Three Old Guys Playing Zork -
What started as a Twitter  joke between me and my friends Dan Amrich and Eric "e"
 Eric Neustadter is now a PAX panel. Yay!  It's basically exactly what the description is. We hope to make this be a fun (yet educational!) look back at one of the seminal works of interactive fiction. Audience participation encouraged!

It's Dangerous To Go Alone: The Take This Panel
What could be more fun at a gaming convention than to attend a panel on depression?  And that's the only joke I'll make on the subject,  as frequenters of this blog know that this is a condition I have suffered from.  Thus making it okay for me to joke about it.  In all seriousness, I'm very honored to be part of this panel, which will discuss issues surrounding depression and how to cope with it, as it relates to our Internet and gaming lives.  If you are at all someone who has suffered in any way, or even just wondering if you do,  I encourage you to attend.  We all have stories to tell. And the more we talk about it, the easier it gets.

CGW/GFW Radio "The Brodeo" Reunion #2: Even Eli Knows What that Means
Yes, just before they close the doors on the show for another year,  just as their putting all the chairs up and the janitors are starting to disinfect the place,  your pals the Brodeo crew will make a second pathetic attempt at relevancy with another reunion!  Yes, watch in awkward, trainwreck silence as these forgotten podcasters relive the old days for an audience of five.  Next year, we'll be on tour of suburban malls with the surviving members of Gilligan's Island,  so catch us now while you can!

Okay? So that's the deal. If you see me, please don't hit me. If you'd like to say hi, or buy me a beer,  I'm up for both, always! And I hope all y'all have a great PAX!

Monday, August 5, 2013

My Multiplayer Problem

I have always sucked at team sports. As far back as I can remember, this has been my curse.  Or one of my curses.  I'm sure I actually have plenty of curses.  But if I stop to think about that I won't write this post at all, and not writing blog posts is another one of my curses.

In any event, I was the worst team sports player I knew growing up.  Here's how bad I was.  I would not be the last person picked for teams when kids were divided up--I was the leftover after the last pick. That is, I'd always make it to the final two.  Me, and, say, Irving Needlebaum-- the blind kid with the wooden leg. The team captain would be looking us over with a pained look on his face, as if having to decide which piece of shit smelled less bad.  Eventually, inevitably, he'd say, "I guess I'll take Irving," at which point everyone would immediately disperse to the playing field without another look back.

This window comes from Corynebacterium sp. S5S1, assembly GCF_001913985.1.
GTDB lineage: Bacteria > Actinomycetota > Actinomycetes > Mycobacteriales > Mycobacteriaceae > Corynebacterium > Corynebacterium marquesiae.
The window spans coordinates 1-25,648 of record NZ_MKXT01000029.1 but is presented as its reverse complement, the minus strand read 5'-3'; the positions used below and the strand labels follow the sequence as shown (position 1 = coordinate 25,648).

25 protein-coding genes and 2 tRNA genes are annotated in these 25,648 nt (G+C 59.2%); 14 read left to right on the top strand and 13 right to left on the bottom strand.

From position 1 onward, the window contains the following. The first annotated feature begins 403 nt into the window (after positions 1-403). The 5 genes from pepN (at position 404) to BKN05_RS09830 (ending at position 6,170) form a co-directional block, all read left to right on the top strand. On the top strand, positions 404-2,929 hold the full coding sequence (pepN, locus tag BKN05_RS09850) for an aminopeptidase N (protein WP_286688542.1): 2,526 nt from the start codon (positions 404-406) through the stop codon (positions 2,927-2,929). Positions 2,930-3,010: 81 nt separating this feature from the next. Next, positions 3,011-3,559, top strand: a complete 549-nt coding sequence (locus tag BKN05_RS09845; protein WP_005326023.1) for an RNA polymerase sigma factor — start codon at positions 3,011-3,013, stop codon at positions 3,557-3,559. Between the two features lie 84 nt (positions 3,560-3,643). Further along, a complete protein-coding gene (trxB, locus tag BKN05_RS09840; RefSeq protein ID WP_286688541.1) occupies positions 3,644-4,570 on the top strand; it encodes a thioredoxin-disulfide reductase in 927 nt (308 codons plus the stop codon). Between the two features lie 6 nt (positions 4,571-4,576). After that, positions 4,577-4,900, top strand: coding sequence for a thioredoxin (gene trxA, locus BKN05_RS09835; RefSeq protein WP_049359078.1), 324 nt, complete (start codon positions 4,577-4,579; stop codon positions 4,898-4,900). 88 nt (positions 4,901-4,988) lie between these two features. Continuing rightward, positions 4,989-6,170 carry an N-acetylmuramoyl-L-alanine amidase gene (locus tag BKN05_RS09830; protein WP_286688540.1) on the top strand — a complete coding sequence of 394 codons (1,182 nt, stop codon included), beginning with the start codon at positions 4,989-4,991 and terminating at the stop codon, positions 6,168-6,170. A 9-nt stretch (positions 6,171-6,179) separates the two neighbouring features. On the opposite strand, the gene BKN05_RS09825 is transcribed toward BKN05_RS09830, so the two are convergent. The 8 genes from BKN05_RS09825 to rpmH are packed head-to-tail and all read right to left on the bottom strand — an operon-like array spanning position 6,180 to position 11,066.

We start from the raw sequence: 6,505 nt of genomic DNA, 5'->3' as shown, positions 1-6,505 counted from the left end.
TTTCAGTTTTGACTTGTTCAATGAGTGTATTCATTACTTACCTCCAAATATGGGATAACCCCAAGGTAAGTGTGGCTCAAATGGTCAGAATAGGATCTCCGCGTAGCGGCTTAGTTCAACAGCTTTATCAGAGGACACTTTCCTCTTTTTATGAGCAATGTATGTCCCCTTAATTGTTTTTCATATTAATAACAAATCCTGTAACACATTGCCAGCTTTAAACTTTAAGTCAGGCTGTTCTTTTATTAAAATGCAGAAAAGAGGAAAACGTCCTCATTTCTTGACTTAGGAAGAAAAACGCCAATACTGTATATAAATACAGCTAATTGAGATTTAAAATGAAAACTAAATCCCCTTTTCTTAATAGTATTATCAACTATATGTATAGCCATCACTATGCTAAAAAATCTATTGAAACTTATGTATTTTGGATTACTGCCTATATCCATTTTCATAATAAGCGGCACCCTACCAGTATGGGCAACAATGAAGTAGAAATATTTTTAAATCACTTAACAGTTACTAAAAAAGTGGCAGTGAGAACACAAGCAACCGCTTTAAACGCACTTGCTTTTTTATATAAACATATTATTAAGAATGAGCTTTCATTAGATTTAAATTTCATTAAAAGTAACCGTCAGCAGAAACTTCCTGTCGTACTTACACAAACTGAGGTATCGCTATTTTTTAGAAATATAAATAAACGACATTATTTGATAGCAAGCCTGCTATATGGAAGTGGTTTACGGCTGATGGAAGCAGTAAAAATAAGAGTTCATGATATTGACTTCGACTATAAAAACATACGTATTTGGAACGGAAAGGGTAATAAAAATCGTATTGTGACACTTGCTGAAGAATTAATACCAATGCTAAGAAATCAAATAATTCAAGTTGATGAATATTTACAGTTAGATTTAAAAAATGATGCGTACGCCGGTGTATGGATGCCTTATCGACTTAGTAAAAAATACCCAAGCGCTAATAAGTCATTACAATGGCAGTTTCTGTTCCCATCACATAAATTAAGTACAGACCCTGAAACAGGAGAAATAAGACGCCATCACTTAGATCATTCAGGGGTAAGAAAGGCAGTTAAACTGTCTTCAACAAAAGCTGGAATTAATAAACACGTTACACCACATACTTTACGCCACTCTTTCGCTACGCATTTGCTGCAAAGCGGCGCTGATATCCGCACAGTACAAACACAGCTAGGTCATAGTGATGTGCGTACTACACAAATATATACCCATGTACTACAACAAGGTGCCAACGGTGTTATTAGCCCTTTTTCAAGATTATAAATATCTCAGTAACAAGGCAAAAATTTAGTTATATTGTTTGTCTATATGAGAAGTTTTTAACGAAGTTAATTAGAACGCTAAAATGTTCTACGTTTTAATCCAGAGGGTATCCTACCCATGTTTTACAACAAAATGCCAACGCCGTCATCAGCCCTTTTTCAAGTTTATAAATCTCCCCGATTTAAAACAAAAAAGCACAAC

"I guess I'm on the other team then?" I'd say to all the players' backs.  And then I'd take my gangly, redheaded, uncoordinated self out onto deep right field and then pray for an earthquake or plague of frogs or even spontaneous combustion  so that I would not have to field a ball or go up to bat.

Later, in the videogame world, I fared somewhat better, thank goodness.  Obviously physical prowess was not a factor, and the sheer amount of time I put into them (since I wasn't busy playing sports)  meant that I actually acquired some skill. Key word being "some."  Except for one game ever, Interstate '76, for which I had some kind of freak, natural ability, the best I could ever hope to be in a multiplayer match was Not Horrible.  Occasionally, if I was particularly inspired, or perhaps unplugged everyone else's mice, I might actually win a LAN match. But it would never last. I'd never get to experience the feeling of being great or dominant in a game.  And frankly, my childhood had prepared me for such inevitability, so I actually didn't (and still don't) have my ego tied into such things.  The difference between videogames and sports, however, was that in videogames I could at least compete.  I could at least score the occasional point.  And, of course, the anonymity of online meant that no one ever know that it was me who sucked. It was Tinkletrousers, or Mike Oxbig, who would endure the brunt of any humiliation.

Where it all began to fall apart for me online, however, was with the rise of team matches.  In solo deathmatches, I only had to worry about myself. I was liberated from having to prove myself to anyone. And my overall feeling would be one of triumph if I didn't suck. The fact that I knew that sometimes I could win, however rare, was enough to keep me going.

But once games like Counter-Strike started getting popular, where skill actually mattered, where players really needed other players to do their best, I was doomed. First, I was nowhere near good enough, from the start. By this time I was already older than the average player, and my reflexes were starting their slow deterioration to their current state of near total calcification. Second, there was the pressure. As in real-world sports, there was the expectation that you knew the rules, you knew how to play, and you were good enough to be on the field in the first place. Anything less, any sign of incompetency - like blowing yourself and your teammates up within the first second of the match by accidentally pressing the Grenade button -  was to be instantly shunned and scolded, and possibly booted from the team.